The Philadelphia DUI Law Blog

DUI Laws That Drivers Should Know: DUI Checkpoints

Every week there seems to be a new batch of DUI arrests that were collected at a DUI checkpoint.

The Herald-Mail reports that two people were . In addition to the two DUI arrests, two other people were arrested for drug violations. Another person was arrested for underage drinking. A second DUI checkpoint was stationed in the Radio Hill area of Hamilton Township. From that checkpoint, officers issued 34 warnings.

In a span of four hours, from 11 p.m. on Friday night until 3 a.m. on Saturday morning, the police believe that they stopped about 300 vehicles.

In order to better understand your rights at a DUI Checkpoint, the Insurance Institute for Highway Safety, Highway Loss Data Institute created a list of . Categorized by state, the list contains citations and statutes regarding DUI checkpoints that are familiar with.

First of all, the Insurance Institute for Highway Safety (IIHS) explains that DUI checkpoints have been upheld under the state and federal Constitution. This means that it is legal for officers to set up a DUI checkpoint in Pennsylvania. They mention that under Commonwealth v. Blee, a DUI checkpoint must be located in an area where DUIs are prevalent. In Commonwealth v. Scavello, the IIHS states that if a driver makes a legal U-turn before reaching the DUI checkpoint, that is not a justifiable reason for a police officer to stop that car. In a previous post I explained that an officer needs reasonable suspicion or he must witness a traffic violation before he can pull over a vehicle.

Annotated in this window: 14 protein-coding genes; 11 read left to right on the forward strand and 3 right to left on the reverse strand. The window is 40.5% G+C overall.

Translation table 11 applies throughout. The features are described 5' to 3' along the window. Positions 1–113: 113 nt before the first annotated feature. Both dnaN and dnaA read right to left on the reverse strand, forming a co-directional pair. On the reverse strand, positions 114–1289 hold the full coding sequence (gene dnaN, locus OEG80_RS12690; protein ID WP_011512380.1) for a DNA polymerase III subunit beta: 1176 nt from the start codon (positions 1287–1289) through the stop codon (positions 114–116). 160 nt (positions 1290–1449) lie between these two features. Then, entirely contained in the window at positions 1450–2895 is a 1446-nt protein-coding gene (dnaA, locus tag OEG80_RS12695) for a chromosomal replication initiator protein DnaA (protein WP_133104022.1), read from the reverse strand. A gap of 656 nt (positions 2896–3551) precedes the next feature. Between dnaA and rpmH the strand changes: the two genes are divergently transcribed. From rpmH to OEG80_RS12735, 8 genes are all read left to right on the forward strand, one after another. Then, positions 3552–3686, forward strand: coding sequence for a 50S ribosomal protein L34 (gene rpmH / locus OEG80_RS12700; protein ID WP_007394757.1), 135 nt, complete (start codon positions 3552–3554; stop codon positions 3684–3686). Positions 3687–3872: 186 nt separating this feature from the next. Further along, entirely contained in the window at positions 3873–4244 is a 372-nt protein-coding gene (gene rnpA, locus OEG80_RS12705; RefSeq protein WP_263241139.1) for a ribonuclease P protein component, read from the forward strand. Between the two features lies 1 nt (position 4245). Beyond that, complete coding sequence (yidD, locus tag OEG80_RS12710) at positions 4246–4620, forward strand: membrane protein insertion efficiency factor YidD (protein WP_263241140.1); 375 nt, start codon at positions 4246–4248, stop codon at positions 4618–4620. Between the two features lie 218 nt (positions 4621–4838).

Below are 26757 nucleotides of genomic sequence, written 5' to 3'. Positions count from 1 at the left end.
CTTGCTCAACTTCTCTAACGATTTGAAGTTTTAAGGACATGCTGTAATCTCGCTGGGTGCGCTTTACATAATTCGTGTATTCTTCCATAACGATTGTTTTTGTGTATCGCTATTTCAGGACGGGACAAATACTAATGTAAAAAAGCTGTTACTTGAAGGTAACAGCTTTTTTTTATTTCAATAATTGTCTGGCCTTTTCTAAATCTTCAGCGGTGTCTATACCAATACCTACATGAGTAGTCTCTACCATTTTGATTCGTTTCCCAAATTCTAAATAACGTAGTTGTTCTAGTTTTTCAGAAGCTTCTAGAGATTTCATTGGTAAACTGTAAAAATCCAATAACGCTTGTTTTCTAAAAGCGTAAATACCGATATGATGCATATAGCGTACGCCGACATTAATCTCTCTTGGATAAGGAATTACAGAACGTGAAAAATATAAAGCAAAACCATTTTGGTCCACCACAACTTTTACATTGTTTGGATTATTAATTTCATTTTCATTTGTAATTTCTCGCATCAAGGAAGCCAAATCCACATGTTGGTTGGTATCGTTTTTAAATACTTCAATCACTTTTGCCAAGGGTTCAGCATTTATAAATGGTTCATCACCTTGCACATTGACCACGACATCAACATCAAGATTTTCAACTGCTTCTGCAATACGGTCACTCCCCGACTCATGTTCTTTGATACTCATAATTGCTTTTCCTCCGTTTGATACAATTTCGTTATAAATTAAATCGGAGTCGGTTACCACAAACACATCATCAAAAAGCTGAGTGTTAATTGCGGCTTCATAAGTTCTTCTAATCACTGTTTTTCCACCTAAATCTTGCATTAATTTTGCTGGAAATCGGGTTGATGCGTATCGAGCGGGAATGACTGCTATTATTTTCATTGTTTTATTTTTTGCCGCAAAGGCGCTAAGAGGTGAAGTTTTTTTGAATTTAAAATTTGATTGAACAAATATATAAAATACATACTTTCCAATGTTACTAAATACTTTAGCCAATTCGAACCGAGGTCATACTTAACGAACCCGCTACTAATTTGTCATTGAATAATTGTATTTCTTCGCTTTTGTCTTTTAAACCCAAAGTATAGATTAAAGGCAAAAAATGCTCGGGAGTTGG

In connection with that last ruling, the IIHS explains that Commonwealth v. Pacek added that a DUI checkpoint "does not have to provide a legal means of avoidance." This means that in some cases, a DUI checkpoint could be set up in such a way, that a driver cannot turn his vehicle around without committing a traffic violation. In that case, the driver can then be stopped.

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